Porsche R&D chief Wolfgang Hatz hints at a diesel-powered Boxster

Article by Christian A., on May 8, 2012

Electric vehicles are not included in Porsche’s current strategy, prompting many observers to ask what the holdup is. Porsche R&D chief Wolfgang Hatz, who was at the 33rd Vienna Motor Symposium, had talked about diesel powerplants but said that pure electric vehicles are “not even close to series production with the current battery technology.”

This contradicts Porsche’s previous statement about testing the electric Boxster prototypes. It’s likely that Porsche isn’t satisfied with the results.

Hatz said that internal combustion engines will continue to dominate in the foreseeable future and that the diesel is a firm part of the VW Group’s current strategy.

Hatz said that what’s more important is that the company will offer variants that are more powerful. He added that it would be a mistake to refuse a Boxster diesel “for all times.”

This makes people wonder what Porsche’s diesel car strategy might be. First, there’s the conventional fuel economy and budget-minded direction. Porsche may consider diesels as a performance option, similar to how BMW has presented a new range of M line performance diesels.

In addition to displaying exceptional performance, the new Boxster from Porsche is also fuel efficient. In fact, it is 15% better compared to the previous version. All of the new versions will have the six-cylinder direct-injection ultra-modern engine with all variants as well have fuel efficiency not exceeding 9 liters per 100 kilometers. For the Boxster that comes with the Porsche-Doppelkupplungsgetriebe, or PDK, fuel efficiency is even below 8 liters.

In terms of actual figures, the Boxster has the 2.7-liter boxer engine capable of 265 hp (195 kW). It comes with a rear-wheel drive and is paired to the manual six-speed transmission as standard though the seven-speed PDK is offered as an option. Under the manual transmission, acceleration from 0 km/h to 100 km/h is possible in 5.8 seconds. Using the PDK, the time is lowered to 5.7 seconds. Meanwhile, the Sport Chrono Package brings this down even further to 5.5 seconds.

With the manual transmission, maximum speed is at 264 km/h with fuel consumption under the New European Driving Cycle (NEDC) of 8.2 1/100 km and CO2 emissions measured to be 192 g/km.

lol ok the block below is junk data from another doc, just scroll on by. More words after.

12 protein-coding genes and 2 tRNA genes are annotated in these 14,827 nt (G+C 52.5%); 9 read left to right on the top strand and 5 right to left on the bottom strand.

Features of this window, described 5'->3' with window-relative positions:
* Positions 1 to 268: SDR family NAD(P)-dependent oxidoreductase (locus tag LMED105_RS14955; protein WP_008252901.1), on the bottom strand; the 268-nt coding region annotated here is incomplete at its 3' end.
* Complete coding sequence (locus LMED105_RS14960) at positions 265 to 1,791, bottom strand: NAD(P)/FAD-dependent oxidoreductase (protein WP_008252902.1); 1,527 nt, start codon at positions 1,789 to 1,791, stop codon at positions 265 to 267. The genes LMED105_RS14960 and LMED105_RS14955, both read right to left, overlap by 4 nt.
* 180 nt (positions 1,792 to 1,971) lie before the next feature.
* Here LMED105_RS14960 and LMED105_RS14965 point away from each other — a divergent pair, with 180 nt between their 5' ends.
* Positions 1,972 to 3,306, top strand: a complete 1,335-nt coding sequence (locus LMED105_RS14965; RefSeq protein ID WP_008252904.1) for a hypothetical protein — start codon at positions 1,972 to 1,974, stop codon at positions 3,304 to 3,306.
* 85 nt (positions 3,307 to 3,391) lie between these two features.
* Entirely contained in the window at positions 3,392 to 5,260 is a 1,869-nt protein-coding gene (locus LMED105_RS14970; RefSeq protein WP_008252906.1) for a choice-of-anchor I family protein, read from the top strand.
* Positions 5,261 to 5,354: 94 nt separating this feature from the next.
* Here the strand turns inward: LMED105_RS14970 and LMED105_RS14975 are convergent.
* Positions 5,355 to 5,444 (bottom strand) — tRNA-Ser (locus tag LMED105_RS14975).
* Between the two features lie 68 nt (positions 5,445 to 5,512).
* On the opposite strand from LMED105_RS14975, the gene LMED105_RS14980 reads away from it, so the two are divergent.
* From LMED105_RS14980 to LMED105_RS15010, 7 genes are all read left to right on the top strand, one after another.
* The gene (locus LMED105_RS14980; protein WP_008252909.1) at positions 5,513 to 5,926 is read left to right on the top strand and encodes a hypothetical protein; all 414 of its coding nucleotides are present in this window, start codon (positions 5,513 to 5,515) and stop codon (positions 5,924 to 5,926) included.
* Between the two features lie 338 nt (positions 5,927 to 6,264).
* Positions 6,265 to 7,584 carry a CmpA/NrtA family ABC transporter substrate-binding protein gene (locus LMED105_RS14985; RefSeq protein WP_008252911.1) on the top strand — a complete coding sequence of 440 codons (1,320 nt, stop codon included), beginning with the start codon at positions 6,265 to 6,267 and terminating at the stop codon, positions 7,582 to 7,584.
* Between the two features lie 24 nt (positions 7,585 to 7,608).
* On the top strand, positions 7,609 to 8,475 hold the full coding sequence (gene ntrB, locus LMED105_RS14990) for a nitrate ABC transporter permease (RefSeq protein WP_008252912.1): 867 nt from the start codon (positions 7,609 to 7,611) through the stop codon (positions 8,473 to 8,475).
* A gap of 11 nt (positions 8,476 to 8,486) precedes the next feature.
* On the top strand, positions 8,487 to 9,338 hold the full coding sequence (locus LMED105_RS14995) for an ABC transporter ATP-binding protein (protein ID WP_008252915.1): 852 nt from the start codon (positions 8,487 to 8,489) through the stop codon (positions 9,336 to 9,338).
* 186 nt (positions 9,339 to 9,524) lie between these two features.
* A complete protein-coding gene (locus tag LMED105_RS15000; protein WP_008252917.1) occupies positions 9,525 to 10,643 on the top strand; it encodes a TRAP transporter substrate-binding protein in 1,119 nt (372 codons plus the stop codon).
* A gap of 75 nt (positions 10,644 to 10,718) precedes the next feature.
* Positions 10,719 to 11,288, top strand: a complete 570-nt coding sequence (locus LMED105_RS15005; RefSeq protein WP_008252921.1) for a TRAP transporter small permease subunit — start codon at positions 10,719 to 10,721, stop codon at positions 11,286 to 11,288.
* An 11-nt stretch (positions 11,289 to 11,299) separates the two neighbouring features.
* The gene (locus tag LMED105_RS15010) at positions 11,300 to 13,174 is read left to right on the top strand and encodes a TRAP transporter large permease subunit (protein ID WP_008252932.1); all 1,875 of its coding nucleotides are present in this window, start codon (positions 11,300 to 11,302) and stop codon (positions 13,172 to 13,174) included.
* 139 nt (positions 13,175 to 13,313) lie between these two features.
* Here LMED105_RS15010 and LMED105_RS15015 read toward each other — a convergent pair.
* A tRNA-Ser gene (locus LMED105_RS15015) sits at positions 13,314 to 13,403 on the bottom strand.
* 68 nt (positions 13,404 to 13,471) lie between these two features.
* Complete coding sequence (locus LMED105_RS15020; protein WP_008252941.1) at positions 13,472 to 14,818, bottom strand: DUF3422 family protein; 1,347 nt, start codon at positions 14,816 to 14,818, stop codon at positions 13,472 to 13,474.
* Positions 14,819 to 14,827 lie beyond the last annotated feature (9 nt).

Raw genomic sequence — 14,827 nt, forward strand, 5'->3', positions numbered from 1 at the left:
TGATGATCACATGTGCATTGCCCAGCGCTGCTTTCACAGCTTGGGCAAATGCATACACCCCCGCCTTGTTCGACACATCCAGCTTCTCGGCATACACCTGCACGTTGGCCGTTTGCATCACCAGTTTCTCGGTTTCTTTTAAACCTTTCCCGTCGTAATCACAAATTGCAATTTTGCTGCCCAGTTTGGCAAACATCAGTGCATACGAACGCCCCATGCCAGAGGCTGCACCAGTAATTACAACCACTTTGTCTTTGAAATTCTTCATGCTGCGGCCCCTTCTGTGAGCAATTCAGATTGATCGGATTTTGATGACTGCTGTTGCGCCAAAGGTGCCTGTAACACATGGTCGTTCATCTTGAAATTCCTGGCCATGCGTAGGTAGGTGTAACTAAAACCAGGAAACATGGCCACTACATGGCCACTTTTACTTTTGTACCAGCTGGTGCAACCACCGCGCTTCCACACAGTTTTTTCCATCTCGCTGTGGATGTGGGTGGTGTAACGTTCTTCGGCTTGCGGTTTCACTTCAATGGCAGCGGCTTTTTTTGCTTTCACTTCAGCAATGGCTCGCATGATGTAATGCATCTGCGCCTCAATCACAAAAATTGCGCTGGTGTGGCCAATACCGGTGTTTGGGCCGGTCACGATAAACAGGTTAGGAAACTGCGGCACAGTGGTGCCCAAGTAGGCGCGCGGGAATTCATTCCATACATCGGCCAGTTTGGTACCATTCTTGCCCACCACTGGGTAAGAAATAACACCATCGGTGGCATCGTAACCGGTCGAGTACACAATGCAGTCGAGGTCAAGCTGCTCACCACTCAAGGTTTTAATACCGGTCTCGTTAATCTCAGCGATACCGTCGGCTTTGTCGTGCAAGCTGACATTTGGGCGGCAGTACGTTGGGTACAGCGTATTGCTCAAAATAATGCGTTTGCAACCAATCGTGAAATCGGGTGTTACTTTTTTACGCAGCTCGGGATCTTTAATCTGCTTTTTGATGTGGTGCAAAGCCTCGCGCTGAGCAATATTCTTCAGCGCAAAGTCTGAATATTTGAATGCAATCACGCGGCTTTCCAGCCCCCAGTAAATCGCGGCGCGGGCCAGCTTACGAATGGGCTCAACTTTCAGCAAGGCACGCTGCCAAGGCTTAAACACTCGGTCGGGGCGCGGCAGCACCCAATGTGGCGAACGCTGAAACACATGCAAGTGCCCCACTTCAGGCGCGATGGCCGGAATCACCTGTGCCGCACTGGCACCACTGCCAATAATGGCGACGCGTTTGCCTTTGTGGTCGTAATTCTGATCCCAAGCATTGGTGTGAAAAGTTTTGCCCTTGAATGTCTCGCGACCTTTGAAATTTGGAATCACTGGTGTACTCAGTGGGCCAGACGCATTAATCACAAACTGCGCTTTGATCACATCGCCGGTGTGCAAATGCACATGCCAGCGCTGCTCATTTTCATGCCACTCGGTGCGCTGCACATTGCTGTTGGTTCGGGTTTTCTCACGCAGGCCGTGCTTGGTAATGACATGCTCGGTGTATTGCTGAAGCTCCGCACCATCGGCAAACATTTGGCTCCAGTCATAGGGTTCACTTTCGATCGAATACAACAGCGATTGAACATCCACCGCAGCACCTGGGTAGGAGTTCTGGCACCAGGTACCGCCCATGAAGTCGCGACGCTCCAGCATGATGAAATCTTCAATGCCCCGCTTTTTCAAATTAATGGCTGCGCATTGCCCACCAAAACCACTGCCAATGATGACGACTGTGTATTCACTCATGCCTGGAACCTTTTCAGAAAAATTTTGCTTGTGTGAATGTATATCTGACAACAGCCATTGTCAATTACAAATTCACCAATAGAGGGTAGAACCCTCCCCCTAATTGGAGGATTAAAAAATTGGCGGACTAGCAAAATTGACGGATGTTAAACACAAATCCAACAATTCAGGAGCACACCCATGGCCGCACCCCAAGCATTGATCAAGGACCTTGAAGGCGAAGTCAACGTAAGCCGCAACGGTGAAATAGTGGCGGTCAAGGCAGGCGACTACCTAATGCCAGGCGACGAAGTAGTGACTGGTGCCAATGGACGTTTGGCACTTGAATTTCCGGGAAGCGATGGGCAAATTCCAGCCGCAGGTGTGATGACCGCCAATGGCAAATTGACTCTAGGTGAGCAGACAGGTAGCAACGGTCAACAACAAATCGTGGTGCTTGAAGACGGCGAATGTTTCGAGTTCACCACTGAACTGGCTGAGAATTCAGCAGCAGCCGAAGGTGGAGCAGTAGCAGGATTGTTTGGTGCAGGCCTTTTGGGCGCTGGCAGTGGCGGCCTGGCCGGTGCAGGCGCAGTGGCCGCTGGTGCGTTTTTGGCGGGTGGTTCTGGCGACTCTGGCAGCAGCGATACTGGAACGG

Using the PDK transmission, top speed is 262 km/h with NEDC fuel consumption of 7.7 1/100 km and CO2 emissions of 180 g/km. Meanwhile the Boxster S has the 3.4-litre boxer engine with output at 315 hp (232 kW). Rear-wheel drive is also included and has the same transmissions as that of the base model. Acceleration from 0 to 100 km/h is attained in 5.1 seconds with maximum speed of 279 km/h. NEDC fuel consumption has been measured to be 8.8 1/100 km with CO2 emissions of 206 g/km. Note that this is under the manual transmission as the PDK transmission shows improved figures like with the Boxster.

Acceleration is achieved in 5.50 seconds with a top speed of 277 km/h. NEDC fuel consumption meanwhile is 8.8 1/100 km with CO2 emissions of 188 g/km. For those who avail of the Sport Chrono Package, acceleration is improved further as it takes only 4.8 seconds to go from standstill to 100 km/h. In addition to being more fuel efficient, the new Boxster is comparably lighter as well as showing more agility and being faster.

With a chassis that has been totally overhauled and paired with a body that has a lightweight design, it is no wonder that this latest generation of the Boxster is getting top marks when it comes to the Porsche Intelligent Performance. With a mid-engine configuration, this already means that the driving dynamics is excellent. However, the combination of the larger wheels, wider track, longer wheelbase, and low weight further increase the driving dynamics.

By having an electro-mechanical power steering, this allows the new Boxster to lead even further over other models in the same class. As shown earlier, the Sport Chrono Package helps increase the driving dynamics and this is offered by Porsche to customers as an option. It comes with dynamic transmission mounts, a first for the brand. New as well under this package is the Porsche Torque Vectoring, or PTV, that comes with mechanical rear axle differential lock.

If you liked the article, share on:

Comments

Recommended

A lot of us know Singer Vehicle Design and their signature work of reimagining Porsche 911s, and making them look like hot rods from the 70s. They are not alone...
by - August 20, 2017
August 17, 2017 is a sad day for the Dodge Viper, its fans, enthusiasts and its admirers. It is the day when the last Dodge Viper rolled off the assembly...
by - August 20, 2017
A few months ago, Mercedes-Benz promised that they will be treating everyone to a “big surprise” during the Monterey Car Week. And true enough, many of us were stunned as...
by - August 19, 2017
McLaren has already shown some interest in electrifying their models. And initially, we thought that they will just use hybrid systems to use across their current lineup. Nevertheless, we have...
by - August 19, 2017
Fifty years after its glorious victory at the 24 Hours of Le Mans, Ford launches the 2018 Ford GT ’67 Heritage Edition at the 2017 Monterey Car Week. The red...
by - August 18, 2017
Facebook

Youtube Channel

Tip Us
Do you have a tip for us?
Did you film an important event?
Contact us
Newsletter
Subscribe to our newsletter!
Subscribe
Galleries